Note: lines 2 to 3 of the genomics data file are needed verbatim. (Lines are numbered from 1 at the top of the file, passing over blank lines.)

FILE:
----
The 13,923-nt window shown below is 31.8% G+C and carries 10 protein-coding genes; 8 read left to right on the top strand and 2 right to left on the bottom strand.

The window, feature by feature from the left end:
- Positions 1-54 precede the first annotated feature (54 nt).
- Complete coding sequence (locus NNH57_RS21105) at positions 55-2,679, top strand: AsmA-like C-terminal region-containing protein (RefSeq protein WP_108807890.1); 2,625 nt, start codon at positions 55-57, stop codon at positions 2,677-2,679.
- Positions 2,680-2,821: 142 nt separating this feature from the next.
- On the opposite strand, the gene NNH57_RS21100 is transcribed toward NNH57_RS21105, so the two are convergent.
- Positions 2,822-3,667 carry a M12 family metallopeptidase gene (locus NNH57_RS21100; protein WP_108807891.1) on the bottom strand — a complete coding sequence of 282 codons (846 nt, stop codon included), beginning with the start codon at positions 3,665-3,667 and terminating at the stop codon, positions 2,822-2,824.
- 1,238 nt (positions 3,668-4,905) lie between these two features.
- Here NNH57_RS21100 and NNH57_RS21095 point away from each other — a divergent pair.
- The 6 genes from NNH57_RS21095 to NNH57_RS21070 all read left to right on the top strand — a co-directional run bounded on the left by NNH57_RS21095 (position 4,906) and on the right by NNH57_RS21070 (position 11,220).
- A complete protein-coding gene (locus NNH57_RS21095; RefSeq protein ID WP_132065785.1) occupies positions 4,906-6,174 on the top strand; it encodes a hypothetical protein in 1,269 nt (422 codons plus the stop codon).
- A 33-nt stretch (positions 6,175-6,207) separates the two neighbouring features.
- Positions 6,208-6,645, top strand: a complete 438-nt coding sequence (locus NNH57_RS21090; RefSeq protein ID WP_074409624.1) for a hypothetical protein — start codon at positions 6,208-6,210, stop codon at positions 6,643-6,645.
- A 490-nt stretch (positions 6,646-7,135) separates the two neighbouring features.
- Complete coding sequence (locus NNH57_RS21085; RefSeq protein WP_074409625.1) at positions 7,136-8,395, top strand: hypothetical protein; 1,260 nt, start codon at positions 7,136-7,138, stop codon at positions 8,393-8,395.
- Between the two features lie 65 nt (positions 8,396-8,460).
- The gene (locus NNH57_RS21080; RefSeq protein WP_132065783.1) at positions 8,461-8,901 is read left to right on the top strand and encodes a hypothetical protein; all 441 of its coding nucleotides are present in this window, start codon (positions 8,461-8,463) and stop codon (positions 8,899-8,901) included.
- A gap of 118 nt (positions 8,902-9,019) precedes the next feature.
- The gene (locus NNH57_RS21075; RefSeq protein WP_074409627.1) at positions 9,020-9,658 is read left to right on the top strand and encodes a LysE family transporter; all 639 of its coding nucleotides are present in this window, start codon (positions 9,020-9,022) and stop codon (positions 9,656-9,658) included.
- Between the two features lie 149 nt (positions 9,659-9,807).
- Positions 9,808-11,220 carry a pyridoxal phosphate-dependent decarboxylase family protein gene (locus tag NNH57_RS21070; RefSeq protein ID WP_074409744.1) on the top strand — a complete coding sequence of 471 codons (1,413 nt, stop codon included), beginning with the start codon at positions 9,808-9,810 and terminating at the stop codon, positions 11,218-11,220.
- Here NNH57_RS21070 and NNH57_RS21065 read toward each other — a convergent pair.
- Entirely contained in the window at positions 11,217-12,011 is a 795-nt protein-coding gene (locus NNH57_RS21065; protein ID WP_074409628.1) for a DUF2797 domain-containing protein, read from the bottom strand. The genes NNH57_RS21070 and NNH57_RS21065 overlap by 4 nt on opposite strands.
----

The window, feature by feature from the left end:
- Positions 1-54 precede the first annotated feature (54 nt).